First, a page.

THE business boss under fire for controversial comments on begging and homelessness is to spend an evening on Glasgow’s streets as he visits frontline charities.

Stuart Patrick, chief executive of business body Glasgow Chamber of Commerce, sparked outcry after saying street beggars are harming retail and urging the public not to give them food or money.

The remarks were made in response to research by local agency Community Safety Glasgow (CSG), which found one in three firms believe the issue has a serious impact on trade.

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He said members of the public should donate to “legitimate” charities and buy street paper The Big Issue from vendors instead, stating: “There is no doubt that begging and rough sleeping have become markedly more visible in recent months.

“The clear message coming back from our members is that begging is a disincentive for spending activity and investment in the city centre.”

Shelter Scotland was amongst the organisations to criticise Patrick’s comments, with the charity’s Sharon Berrie saying: “The problem is not caused by people giving money. The problem is caused by cuts in funding to vital services.”

Now he is to undertake a fact finding mission on the city’s streets after accepting an invitation from Glasgow Provan MSP Ivan McKee.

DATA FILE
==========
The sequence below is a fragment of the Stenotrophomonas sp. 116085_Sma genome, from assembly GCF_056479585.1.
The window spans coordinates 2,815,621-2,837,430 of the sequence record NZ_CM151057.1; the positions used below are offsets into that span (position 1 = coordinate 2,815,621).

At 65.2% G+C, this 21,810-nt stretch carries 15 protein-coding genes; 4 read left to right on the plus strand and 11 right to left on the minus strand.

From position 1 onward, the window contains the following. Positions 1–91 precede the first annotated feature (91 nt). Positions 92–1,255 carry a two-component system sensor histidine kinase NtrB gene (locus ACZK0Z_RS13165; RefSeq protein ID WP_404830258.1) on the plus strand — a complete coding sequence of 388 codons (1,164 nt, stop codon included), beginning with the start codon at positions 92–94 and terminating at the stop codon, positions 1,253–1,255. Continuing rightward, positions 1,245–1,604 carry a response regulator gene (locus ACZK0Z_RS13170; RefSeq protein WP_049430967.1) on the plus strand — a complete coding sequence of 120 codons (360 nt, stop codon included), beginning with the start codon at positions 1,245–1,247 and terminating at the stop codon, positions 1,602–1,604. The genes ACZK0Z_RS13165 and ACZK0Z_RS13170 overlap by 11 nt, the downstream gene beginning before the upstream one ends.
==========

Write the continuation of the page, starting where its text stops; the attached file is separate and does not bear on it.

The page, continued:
Details are yet to be confirmed, but it is understood that the pair will visit frontline groups serving the local homeless community and speak to those affected.

McKee said: “Since being elected last year, homelessness is an issue I’ve focused on, and am doing what I can to help resolve. Politicians and business owners alike need to try to understand how people end up in this situation, and what can be done to help find solutions.

“Not only is it the right thing to do, but an inclusive society benefits all of us. We won’t have the thriving economy we all want to see while our fellow citizens don’t have a roof over their heads.

“Economic growth that leaves behind the poorest people in society is not the type of growth that Scotland needs.”

Patrick told The National: “I have received an invitation from McKee, which I have accepted, to spend time on the streets with him talking to those affected by the begging issue, with a view to finding out what more can be done. We are also continuing our discussions with local charities involved in tackling the issue.”

The CSG survey found more than 800 recorded cases of begging in the city centre in one year.

Responding to the findings in a blog post, Patrick said authorities must overcome “reluctance” from some to accepting help due to the generosity of the public, adding: “There are better ways for the public to help than dropping change into that plastic cup.”

“Begging is not a sure sign of increased homelessness. Almost all begging is done out of desperation, but there are a whole host of issues that bring some of our most vulnerable citizens on to the street.

“Homelessness is only one alongside welfare benefit changes, dependency on alcohol or drugs, family breakdown, ill health and many other personal disasters.”

Yesterday The National revealed how leading homelessness charities are calling for a “holistic” approach to tackling homelessness, including additional mental health support, amidst predictions by Crisis that some forms may rise by 50 per cent in the next 25 years.